Synopsis: Between 1970 and 1977, six low budget films shown at midnight transformed the way we make and watch movies. The allegorical freak-out El Topo, the graphic horror of Night Of The Living Dead, outrageous filth test Pink Flamingos, outlaw reggae’s The Harder They Come, the phenomenal Rocky Horror Picture Show, and the darkly disturbing Eraserhead. In this acclaimed documentary, discover the surprising stories behind the movies that defied mainstream America to change the world of cinema forever, featuring startling clips, rare archival footage and revealing interviews with the films’ directors, exhibitors and supporters, including John Waters, David Lynch, Roger Ebert, George Romero, Richard O’Brien, Alejandro Jodorowsky and many more.
eyelights: the interviews with the midnight movie directors. the archival footage.
eyesores: the ambiguous sense of history.
“Midnight movies were the opening wedge in the birth of irony” – Roger Ebert
‘Midnight Movies’ is a 2005 documentary that talks about the birth of so-called midnight movies, of that short moment in time when there was a market for genre films at late night showings in cinemas across North America. It discusses six key films of that era: “El topo’, ‘Night of the Living Dead‘, ‘Pink Flamingos’, ‘The Harder They Come’, ‘The Rocky Horror Picture Show’ and ‘Eraserhead’. It also touches on a few others along the way, but in brief.
With the help of the original filmmakers, producers and exhibitors, the film attempts to trace the path that midnight movies took during that short 10-15 year span. It doesn’t define what a midnight movie is, exactly, or what makes it stand out from the average exploitation film that had been around since the mid-’60s, but John Waters suggests that they tended to offer something that Hollywood films didn’t have; they were shocking or out of the ordinary.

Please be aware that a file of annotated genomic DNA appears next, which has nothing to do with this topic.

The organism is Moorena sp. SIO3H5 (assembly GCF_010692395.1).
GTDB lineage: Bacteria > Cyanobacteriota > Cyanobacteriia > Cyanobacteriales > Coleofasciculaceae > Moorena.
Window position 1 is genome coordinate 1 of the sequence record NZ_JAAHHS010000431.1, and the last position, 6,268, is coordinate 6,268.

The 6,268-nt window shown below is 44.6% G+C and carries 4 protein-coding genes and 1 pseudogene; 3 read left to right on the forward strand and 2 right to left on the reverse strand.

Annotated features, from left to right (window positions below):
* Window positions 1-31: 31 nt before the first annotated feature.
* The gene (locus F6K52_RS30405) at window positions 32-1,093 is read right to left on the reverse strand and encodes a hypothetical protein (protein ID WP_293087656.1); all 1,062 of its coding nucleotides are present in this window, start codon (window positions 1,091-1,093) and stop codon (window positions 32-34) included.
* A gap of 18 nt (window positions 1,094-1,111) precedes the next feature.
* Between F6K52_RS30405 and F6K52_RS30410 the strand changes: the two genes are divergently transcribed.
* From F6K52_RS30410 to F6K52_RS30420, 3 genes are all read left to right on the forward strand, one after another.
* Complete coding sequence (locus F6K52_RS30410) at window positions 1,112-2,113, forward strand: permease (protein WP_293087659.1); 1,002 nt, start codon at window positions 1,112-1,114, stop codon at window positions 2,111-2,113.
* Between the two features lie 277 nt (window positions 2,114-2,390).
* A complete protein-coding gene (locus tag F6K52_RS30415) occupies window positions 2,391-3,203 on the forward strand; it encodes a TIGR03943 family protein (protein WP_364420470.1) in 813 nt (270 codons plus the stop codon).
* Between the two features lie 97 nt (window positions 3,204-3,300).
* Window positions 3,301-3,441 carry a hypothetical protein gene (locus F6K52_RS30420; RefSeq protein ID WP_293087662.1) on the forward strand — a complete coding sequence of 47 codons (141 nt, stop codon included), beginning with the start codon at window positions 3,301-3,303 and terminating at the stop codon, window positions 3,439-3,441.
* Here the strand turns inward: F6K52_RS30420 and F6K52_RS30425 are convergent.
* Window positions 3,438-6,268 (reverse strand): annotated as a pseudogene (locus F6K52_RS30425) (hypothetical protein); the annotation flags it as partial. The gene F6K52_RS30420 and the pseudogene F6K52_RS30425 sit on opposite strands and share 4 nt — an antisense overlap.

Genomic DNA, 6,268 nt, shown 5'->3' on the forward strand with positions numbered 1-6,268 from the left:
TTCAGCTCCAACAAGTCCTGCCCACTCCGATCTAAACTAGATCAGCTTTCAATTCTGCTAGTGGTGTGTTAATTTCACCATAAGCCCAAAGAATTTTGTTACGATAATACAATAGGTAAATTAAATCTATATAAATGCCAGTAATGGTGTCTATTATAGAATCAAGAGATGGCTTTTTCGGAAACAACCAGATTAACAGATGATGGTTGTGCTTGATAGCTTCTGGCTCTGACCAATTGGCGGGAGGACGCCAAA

It was likely just a question of timing: midnight movies were counter-culture at a time when there was a lot of opposition to the status quo. So all these people who rejected societal edicts were drawn to these movies, even those that would have been deemed objectionable only years prior. Of course, it likely helped that many (if not all) of the patrons were stoned while watching these movies; it was a trip, if not a rite of passage of sorts.
The first midnight hit was ‘El topo’, in 1970. Word of mouth made its success, playing at midnight at The Elgin Cinema in New York. Ben Barenholtz, its owner, had a knack for recognizing this sort of film and would play a big part in the life of the movement. At the Elgin, everyone smoked pot in the cinema itself. It became a ritual experience. Understandably, ran it seven nights a week for six months. SIX months!!! Imagine!
Then John Lennon and Yoko Ono, massive fans, bought the rights and tried to play it in a regular cinema. It lasted two days, killing the film’s run. Barenholtz was clearly gutted by this, and says in this doc that he didn’t understand why they didn’t let him continue playing it, or at least return it to him afterwards. And thus began the search for the next ‘El topo’; ‘Freaks’ and ‘Reefer Madness’ were contenders, but didn’t make the same mark.
The next one was ‘Night of the Living Dead’.